Starred Review. They say mother knows best, but in the case of this classic cooking volume, first published 75 years ago, the adage might be more accurately "mother—and grandmother—know best." For while some previous editions of Joy have embraced passing fads and shunned the earlier versions' old-school charm, this time, the editors (led by Irma's grandson and Marion's son, Ethan) have stayed true to the spirit of the original. Fond of its forebear's quirky phrases ("There is nothing simple about these uncomplicated-looking fungi" or "a pig resembles a saint, in that he is more honored after death than during his lifetime"), the new narrative of Joy is one of, well, joy. Its recipes will prompt readers to bound into the kitchen; their range and depth is such that there really is something for everyone. Enchiladas, sushi, bagel chips, smoked brisket and corn dogs make their first appearance, while ice cream, nut butters and beef fondue return after some time away. The use of "we" throughout the text will reassure those skeptical of, say, preparing game (a section that, incidentally, has been expanded), and the overall feeling of the kitchen as a place of empowerment and enrichment makes this an essential work for all cooks. (Oct. 31)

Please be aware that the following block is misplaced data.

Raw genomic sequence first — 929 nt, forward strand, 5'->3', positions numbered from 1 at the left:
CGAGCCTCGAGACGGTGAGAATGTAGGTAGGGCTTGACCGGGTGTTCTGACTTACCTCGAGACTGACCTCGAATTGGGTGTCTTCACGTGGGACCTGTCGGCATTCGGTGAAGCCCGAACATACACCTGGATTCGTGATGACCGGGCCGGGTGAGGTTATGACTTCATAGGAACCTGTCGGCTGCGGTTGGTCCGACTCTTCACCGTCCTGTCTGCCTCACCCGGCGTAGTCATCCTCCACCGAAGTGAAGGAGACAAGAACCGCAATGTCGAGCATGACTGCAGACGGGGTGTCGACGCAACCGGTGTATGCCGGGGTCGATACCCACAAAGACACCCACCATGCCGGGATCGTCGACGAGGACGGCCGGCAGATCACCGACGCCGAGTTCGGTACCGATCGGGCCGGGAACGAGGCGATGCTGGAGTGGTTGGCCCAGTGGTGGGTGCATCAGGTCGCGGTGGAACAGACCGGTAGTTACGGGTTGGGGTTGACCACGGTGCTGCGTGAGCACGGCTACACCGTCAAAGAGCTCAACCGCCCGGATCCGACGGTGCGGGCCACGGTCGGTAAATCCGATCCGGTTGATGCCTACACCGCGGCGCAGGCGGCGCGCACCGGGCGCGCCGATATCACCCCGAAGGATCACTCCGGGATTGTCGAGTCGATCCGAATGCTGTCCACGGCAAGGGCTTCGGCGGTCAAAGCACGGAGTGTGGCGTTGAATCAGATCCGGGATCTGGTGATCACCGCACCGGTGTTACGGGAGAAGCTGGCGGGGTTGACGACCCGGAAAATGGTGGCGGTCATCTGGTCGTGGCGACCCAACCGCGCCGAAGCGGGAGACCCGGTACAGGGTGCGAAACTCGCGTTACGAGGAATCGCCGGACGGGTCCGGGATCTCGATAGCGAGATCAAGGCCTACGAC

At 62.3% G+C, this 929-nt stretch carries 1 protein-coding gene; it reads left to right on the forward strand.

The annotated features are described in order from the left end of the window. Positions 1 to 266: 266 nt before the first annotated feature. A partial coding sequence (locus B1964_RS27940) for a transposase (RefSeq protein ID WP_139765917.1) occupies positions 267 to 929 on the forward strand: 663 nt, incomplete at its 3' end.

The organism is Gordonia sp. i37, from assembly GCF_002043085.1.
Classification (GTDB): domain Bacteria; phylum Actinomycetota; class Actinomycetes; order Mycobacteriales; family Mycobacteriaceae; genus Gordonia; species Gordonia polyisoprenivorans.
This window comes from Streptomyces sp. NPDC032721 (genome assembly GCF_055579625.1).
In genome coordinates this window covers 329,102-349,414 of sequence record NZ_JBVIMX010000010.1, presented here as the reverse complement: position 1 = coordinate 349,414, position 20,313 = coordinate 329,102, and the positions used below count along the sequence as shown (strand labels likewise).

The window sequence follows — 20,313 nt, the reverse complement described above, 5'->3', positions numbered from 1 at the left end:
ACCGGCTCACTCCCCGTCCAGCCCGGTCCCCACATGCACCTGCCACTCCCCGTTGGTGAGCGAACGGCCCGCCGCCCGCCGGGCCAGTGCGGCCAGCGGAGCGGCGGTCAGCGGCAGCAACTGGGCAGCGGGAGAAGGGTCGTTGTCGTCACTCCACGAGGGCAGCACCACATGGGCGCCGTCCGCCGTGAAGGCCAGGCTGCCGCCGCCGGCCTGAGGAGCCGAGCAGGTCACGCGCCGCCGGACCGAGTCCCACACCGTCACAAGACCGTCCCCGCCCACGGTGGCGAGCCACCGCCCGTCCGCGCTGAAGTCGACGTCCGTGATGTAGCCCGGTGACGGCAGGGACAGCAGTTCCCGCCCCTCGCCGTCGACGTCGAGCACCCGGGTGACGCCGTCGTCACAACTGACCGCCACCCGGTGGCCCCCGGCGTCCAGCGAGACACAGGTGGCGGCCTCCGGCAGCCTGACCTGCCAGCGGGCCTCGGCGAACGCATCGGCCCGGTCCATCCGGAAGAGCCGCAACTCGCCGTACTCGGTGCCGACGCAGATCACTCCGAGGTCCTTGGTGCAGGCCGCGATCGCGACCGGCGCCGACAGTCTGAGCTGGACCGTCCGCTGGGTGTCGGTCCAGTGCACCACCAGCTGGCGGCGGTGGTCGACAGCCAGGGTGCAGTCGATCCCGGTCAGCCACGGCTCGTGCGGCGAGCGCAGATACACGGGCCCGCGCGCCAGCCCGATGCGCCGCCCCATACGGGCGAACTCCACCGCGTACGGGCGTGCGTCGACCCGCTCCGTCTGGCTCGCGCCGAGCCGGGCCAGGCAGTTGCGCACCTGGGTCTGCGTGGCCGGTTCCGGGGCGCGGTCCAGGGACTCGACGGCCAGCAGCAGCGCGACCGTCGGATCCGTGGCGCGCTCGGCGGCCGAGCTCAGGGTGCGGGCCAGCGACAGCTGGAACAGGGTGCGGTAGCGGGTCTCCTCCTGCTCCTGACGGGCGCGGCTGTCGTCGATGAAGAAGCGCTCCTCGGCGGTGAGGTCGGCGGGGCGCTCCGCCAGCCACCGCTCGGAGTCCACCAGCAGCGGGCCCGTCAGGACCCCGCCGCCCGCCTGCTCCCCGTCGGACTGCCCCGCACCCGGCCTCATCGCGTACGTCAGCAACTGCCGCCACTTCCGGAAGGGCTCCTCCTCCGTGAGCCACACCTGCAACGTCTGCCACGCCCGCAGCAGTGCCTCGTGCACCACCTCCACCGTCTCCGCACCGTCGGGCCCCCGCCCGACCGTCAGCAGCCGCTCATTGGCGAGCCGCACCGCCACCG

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In recognition of the seventy-fifth anniversary of the publication of Joy of Cooking, a new edition of this classic work appears. For this landmark, the editors have returned to Joy's 1975 edition, rejecting the controversial last edition's perceived foray into 1990s chef-driven fads. This change in editorial viewpoint doesn't necessarily signal a narrower vision. This new Joy acknowledges that American tastes have broadened by including a selection of cocktails and basic introductions to beer and wine. Drink recipes range from unassailably classic libations, such as the martini and Fish House Punch, through the current obsession with tequila-based tipples. Canning and jam and jelly making also reappear, reflecting the ubiquity of urban farmers' markets and a return to a food-preservation technique that avoids energy-consumption issues inherent in freezing. That quintessential emblem of middle American cooking, the casserole, finds restoration. Detailed line drawings that gave Joy's earlier editions their distinctive appearance bestow continuity. Whether or not the simultaneous release of a new line of cookware bearing the Joy of Cooking imprimatur compromises the book's integrity remains to be seen, but a list price of $30 marks it as a bargain for the consumer. The new Joy maintains the title's role as backbone for any library's cookery reference collection, its nearly 4,000 recipes defining essential American home cooking. Mark Knoblauch
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Keep coming back to this cookbook. Excellent reference to have in any kitchen.Published 2 months ago by Francesca Pitruzzello
A classic that should be in every kitchen. It's one of 3 cookbooks I consult every time I'm making something standard (the other 2 being Good Housekeeping, and How to Cook... Read morePublished 4 months ago by Mercedes
A timeless classic. Somehow I lost my thirty year old copy when I last moved and needed a replacement.Published 6 months ago by AJ Shephard